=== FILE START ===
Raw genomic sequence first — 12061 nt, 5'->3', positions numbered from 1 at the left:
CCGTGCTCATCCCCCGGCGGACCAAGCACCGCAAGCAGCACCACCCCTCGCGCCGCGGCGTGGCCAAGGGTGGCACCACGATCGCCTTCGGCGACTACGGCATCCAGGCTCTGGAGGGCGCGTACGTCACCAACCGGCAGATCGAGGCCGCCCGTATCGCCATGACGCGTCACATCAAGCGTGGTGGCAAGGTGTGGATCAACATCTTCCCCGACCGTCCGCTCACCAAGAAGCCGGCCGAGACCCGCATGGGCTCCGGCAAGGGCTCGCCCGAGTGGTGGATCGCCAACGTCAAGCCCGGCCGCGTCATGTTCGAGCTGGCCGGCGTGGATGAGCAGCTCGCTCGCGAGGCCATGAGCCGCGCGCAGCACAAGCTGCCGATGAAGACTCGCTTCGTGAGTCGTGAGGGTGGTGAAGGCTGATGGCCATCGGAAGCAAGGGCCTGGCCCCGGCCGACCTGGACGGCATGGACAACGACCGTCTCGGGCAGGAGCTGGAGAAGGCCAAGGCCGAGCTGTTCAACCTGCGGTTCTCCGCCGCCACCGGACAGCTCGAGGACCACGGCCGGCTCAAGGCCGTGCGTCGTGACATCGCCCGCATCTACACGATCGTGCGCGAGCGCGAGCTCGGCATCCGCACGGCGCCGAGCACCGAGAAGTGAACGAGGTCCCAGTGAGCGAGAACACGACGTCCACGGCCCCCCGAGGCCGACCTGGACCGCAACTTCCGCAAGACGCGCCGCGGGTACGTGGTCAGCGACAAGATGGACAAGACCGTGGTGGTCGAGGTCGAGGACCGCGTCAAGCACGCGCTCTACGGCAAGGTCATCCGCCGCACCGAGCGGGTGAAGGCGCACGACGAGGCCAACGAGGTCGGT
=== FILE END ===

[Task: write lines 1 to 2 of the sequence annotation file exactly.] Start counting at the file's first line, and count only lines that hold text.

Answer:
Raw genomic sequence first — 12061 nt, 5'->3', positions numbered from 1 at the left:
CCGTGCTCATCCCCCGGCGGACCAAGCACCGCAAGCAGCACCACCCCTCGCGCCGCGGCGTGGCCAAGGGTGGCACCACGATCGCCTTCGGCGACTACGGCATCCAGGCTCTGGAGGGCGCGTACGTCACCAACCGGCAGATCGAGGCCGCCCGTATCGCCATGACGCGTCACATCAAGCGTGGTGGCAAGGTGTGGATCAACATCTTCCCCGACCGTCCGCTCACCAAGAAGCCGGCCGAGACCCGCATGGGCTCCGGCAAGGGCTCGCCCGAGTGGTGGATCGCCAACGTCAAGCCCGGCCGCGTCATGTTCGAGCTGGCCGGCGTGGATGAGCAGCTCGCTCGCGAGGCCATGAGCCGCGCGCAGCACAAGCTGCCGATGAAGACTCGCTTCGTGAGTCGTGAGGGTGGTGAAGGCTGATGGCCATCGGAAGCAAGGGCCTGGCCCCGGCCGACCTGGACGGCATGGACAACGACCGTCTCGGGCAGGAGCTGGAGAAGGCCAAGGCCGAGCTGTTCAACCTGCGGTTCTCCGCCGCCACCGGACAGCTCGAGGACCACGGCCGGCTCAAGGCCGTGCGTCGTGACATCGCCCGCATCTACACGATCGTGCGCGAGCGCGAGCTCGGCATCCGCACGGCGCCGAGCACCGAGAAGTGAACGAGGTCCCAGTGAGCGAGAACACGACGTCCACGGCCCCCCGAGGCCGACCTGGACCGCAACTTCCGCAAGACGCGCCGCGGGTACGTGGTCAGCGACAAGATGGACAAGACCGTGGTGGTCGAGGTCGAGGACCGCGTCAAGCACGCGCTCTACGGCAAGGTCATCCGCCGCACCGAGCGGGTGAAGGCGCACGACGAGGCCAACGAGGTCGGT